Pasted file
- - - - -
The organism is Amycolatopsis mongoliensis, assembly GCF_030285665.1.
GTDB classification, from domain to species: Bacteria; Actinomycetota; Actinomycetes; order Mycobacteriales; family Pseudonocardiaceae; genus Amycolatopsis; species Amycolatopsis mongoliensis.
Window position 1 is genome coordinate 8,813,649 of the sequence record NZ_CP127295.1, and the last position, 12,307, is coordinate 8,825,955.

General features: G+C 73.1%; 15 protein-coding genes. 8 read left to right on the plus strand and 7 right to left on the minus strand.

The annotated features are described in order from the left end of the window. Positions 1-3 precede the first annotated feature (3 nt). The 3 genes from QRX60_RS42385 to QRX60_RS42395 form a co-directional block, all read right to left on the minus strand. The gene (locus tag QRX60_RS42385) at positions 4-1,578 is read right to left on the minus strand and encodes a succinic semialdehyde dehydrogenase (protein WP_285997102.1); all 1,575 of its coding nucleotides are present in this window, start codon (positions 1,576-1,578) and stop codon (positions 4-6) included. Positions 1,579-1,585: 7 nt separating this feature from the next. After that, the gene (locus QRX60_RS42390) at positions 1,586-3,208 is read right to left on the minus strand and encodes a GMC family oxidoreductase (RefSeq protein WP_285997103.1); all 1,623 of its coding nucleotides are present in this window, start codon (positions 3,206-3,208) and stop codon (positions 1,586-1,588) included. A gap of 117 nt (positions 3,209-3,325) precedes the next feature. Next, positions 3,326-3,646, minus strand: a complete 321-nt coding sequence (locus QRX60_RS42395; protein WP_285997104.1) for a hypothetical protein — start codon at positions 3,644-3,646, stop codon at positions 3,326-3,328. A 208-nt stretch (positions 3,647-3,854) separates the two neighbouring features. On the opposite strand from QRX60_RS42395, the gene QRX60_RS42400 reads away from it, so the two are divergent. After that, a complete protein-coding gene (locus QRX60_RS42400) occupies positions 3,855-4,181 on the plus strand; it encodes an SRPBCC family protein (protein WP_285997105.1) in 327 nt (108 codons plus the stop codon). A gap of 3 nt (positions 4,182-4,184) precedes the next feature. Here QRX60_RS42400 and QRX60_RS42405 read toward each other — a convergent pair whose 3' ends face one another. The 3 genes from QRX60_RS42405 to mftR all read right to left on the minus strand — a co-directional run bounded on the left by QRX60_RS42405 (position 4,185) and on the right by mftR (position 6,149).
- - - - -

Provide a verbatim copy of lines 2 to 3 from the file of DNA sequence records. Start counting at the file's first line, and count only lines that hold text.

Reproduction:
GTDB classification, from domain to species: Bacteria; Actinomycetota; Actinomycetes; order Mycobacteriales; family Pseudonocardiaceae; genus Amycolatopsis; species Amycolatopsis mongoliensis.
Window position 1 is genome coordinate 8,813,649 of the sequence record NZ_CP127295.1, and the last position, 12,307, is coordinate 8,825,955.